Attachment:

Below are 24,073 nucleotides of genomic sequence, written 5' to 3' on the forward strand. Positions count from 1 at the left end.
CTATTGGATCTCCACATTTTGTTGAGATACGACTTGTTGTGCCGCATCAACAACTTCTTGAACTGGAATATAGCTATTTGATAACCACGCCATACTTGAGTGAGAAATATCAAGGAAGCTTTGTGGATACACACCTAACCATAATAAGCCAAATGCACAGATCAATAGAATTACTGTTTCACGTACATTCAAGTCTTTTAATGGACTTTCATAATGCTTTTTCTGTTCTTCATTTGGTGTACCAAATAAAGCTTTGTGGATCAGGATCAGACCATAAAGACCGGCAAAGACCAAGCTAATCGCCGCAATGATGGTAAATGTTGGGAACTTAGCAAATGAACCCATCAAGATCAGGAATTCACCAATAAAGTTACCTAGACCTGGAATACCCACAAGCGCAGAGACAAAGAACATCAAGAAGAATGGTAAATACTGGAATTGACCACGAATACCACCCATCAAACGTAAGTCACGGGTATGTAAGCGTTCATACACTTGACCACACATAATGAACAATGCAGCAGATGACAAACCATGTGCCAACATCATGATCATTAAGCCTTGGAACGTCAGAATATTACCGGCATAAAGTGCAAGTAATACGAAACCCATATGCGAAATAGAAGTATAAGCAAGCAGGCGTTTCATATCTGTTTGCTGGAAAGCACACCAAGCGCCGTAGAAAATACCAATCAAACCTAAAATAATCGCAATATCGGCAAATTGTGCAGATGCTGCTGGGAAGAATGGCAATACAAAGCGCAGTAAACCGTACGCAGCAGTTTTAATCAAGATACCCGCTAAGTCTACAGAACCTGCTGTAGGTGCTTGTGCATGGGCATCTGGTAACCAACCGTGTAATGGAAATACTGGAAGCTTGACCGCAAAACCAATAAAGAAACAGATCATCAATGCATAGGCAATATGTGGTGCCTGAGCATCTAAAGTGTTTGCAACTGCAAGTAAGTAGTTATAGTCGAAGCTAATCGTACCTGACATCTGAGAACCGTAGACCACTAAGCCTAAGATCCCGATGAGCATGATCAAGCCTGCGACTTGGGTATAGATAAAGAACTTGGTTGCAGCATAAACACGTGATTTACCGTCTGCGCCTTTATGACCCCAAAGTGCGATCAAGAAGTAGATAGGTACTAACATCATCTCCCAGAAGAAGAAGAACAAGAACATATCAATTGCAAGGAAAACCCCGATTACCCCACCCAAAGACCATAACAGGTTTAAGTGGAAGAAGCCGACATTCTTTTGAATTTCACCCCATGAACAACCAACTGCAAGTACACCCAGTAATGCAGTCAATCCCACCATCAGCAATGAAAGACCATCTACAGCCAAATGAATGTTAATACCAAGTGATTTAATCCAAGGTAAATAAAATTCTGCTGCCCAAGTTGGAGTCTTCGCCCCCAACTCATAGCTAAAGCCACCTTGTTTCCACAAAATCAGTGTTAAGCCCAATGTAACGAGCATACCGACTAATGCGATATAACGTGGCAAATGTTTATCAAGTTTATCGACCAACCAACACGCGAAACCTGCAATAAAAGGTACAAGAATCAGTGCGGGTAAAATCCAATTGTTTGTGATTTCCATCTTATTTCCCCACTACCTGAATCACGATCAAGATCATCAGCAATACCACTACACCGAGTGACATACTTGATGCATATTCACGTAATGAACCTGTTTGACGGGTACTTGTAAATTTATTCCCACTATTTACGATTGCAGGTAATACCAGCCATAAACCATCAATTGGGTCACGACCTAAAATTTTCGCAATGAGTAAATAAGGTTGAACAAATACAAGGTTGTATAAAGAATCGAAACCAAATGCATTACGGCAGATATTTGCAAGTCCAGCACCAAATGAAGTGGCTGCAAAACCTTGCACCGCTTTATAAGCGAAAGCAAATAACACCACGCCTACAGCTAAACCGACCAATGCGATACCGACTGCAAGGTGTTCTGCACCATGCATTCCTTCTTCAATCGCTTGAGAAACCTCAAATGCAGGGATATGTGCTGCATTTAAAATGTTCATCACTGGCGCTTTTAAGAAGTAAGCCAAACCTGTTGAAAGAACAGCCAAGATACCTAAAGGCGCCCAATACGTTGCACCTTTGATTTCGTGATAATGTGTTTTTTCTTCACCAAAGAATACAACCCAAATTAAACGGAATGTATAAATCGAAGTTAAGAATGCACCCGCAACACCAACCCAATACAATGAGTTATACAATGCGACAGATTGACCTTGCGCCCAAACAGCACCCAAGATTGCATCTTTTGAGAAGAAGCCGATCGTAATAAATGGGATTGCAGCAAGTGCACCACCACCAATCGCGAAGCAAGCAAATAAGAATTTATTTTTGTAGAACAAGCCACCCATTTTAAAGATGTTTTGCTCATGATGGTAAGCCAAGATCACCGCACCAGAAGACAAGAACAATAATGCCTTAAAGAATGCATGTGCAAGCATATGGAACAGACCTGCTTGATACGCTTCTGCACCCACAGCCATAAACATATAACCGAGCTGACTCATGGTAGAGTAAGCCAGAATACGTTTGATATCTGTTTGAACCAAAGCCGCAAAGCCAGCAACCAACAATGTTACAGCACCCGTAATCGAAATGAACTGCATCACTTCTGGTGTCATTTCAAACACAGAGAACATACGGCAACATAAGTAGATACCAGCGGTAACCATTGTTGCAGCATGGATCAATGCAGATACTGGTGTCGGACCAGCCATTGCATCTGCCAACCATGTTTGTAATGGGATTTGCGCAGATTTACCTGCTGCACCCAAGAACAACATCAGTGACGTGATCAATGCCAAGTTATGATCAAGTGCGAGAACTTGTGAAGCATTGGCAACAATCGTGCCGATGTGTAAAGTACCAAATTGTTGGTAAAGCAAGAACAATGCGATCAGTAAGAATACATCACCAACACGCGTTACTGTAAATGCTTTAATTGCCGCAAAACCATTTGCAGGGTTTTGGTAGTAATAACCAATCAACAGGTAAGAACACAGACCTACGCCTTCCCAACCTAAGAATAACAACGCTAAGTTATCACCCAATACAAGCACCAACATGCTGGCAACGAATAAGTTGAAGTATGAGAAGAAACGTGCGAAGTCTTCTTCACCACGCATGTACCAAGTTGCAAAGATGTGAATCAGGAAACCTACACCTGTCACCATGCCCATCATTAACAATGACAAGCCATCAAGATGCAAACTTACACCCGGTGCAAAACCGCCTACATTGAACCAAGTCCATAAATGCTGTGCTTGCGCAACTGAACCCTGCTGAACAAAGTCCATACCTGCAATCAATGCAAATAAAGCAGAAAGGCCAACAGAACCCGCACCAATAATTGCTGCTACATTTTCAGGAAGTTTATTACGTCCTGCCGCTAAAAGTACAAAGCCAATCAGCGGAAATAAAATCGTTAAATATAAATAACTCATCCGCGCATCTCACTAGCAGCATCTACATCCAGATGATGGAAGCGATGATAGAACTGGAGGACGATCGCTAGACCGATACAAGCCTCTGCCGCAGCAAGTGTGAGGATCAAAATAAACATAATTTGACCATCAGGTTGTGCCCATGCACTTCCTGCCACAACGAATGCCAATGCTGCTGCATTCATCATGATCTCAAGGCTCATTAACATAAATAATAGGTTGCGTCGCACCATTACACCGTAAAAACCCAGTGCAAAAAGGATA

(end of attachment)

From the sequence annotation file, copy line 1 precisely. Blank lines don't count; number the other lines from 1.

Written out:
Below are 24,073 nucleotides of genomic sequence, written 5' to 3' on the forward strand. Positions count from 1 at the left end.